There are a minimum of ~27 things you’d likely count as highlights of a Carnival cruise before you got to stairwell artwork — if you ever even got to stairwell artwork.
There’s the abundance of food available around the clock — juicy pot roasts, tender chicken, fresh salad bars with buckets of hard boiled eggs (my god I love hard boiled eggs) and ALL. THAT. BACON. Not to mention the decadent ‘chocolate extravaganza’.
There’s floating in the pool or chillaxing in a lounge chair and watching popular new movies under the stars.
There’s the towel animal surprises in your cabin every night.
There’s elaborate musical theatrical productions with more costume changes than a toddler on a lazy weekend morning.
During a cruise my family booked on the Carnival Dream from New Orleans last month, I spent a lot of time with the artwork hanging in the stairwells. There was a good reason for this.
I grew to admire the style and the surrealism of the pieces. On the final day at sea, I made a final pass and snapped photos of some of my favorites. Those full paintings and small pieces of others are presented below.
Most every sane omnivore will tell you that it’s not only impossible to lose weight on a cruise (see: delicious round-the-clock food and the quarter mile spread of chocolate) it’s a fool’s errand to expect even to plateau while vacationing at sea but I defy that logic. I have to. Not to toot my own horn but I have never gained a pound on any of the five Carnival cruises we’ve enjoyed.
On the Dream, in the span of one week while visiting Cozumel, Belize and Honduras, I lost 4-5 pounds. It’s in losing those handful of pounds that I came to love the art of the Dream.
During every day of our cruise, whether at sea or in a port, I would spend 45 minutes to an hour on the walking trail atop the highest deck on the back of the ship. Around and around I’d go, with earbuds in, listening to Gordi and The Greeting Committee and soccer podcasts mostly, passing the famed red, white and blue Carnival funnel, walking into the wind and running with it — interval training is too strong a term for my simple routine but it sounds so rad and so I routinely use it.
I traveled a few miles each day, nothing earth shattering I know, but I put in the work up there, out there, on a daily basis. That run/walking though is only half of the story of how I lost weight while surrounded by pizza, soft serve, cookies, french fries, hard boiled eggs, bacon, Bearnaise sauce, and buffets upon buffets of delicious Carnival food.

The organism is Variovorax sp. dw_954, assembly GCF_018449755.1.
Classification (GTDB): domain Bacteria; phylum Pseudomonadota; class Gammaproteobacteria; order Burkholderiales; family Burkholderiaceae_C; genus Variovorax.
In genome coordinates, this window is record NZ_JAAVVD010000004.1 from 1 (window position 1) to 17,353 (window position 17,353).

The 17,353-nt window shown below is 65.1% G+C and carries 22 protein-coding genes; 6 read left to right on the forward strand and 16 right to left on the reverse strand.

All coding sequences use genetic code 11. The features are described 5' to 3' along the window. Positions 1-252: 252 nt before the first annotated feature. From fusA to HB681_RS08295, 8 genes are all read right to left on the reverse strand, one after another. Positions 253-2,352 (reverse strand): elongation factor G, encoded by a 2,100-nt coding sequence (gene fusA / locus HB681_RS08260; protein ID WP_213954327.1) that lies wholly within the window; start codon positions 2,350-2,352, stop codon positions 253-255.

We decided to book a room on deck 2 this time at sea, in hopes of minimizing my wife’s occasional queasiness. We had heard that the lower and more central your cabin, the less you’d feel the motion of the ocean (er, gulf). It worked, that advice proved true, and she was fine for the duration.
Being down that low on the Carnival Dream was beneficial for me as well.
I’d run the steps up to deck 11’s walking/running track every day and get my heart rate going before I even saw the sun and felt the wind in my face and at my back.
The different stairwells have different art and I loved it all — from the footballing penguins (two of my favorite things) to the pencil sketched upright bass player. The art of the Dream made me smile, think, reflect and sometimes laugh, even as I raced up and down the steps with British men talking or Australian women singing in my ears.
Here’s the best art of the Dream, as experienced cruising Carnival to Cozumel, Belize and Honduras from the brilliant Port of New Orleans.
[forgive the quality of these photos, which I know are below my usual standard but 1) I was sweaty and in motion even when not and 2) the lighting in the stairwells made for a tricky photograph]
THE ART OF THE (CARNIVAL) DREAM